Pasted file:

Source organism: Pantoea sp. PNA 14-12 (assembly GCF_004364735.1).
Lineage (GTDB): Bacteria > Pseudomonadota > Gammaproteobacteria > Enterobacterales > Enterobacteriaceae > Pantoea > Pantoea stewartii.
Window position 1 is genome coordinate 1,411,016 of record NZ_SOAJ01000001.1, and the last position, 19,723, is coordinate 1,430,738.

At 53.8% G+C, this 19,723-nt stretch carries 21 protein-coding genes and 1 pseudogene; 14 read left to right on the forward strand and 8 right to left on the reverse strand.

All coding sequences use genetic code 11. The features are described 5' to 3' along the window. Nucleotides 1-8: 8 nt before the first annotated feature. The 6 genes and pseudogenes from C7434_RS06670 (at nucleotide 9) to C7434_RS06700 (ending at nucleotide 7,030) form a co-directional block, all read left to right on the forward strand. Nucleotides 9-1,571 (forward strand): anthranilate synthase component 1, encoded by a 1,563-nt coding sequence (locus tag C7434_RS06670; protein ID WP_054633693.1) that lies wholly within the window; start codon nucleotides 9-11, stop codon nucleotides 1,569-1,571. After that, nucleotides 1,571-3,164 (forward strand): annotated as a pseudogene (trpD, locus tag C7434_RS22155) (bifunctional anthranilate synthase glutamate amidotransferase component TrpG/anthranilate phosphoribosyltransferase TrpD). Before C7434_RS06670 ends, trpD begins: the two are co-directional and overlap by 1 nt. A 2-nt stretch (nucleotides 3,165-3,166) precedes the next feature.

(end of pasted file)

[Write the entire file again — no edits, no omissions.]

Source organism: Pantoea sp. PNA 14-12 (assembly GCF_004364735.1).
Lineage (GTDB): Bacteria > Pseudomonadota > Gammaproteobacteria > Enterobacterales > Enterobacteriaceae > Pantoea > Pantoea stewartii.
Window position 1 is genome coordinate 1,411,016 of record NZ_SOAJ01000001.1, and the last position, 19,723, is coordinate 1,430,738.

At 53.8% G+C, this 19,723-nt stretch carries 21 protein-coding genes and 1 pseudogene; 14 read left to right on the forward strand and 8 right to left on the reverse strand.

All coding sequences use genetic code 11. The features are described 5' to 3' along the window. Nucleotides 1-8: 8 nt before the first annotated feature. The 6 genes and pseudogenes from C7434_RS06670 (at nucleotide 9) to C7434_RS06700 (ending at nucleotide 7,030) form a co-directional block, all read left to right on the forward strand. Nucleotides 9-1,571 (forward strand): anthranilate synthase component 1, encoded by a 1,563-nt coding sequence (locus tag C7434_RS06670; protein ID WP_054633693.1) that lies wholly within the window; start codon nucleotides 9-11, stop codon nucleotides 1,569-1,571. After that, nucleotides 1,571-3,164 (forward strand): annotated as a pseudogene (trpD, locus tag C7434_RS22155) (bifunctional anthranilate synthase glutamate amidotransferase component TrpG/anthranilate phosphoribosyltransferase TrpD). Before C7434_RS06670 ends, trpD begins: the two are co-directional and overlap by 1 nt. A 2-nt stretch (nucleotides 3,165-3,166) precedes the next feature.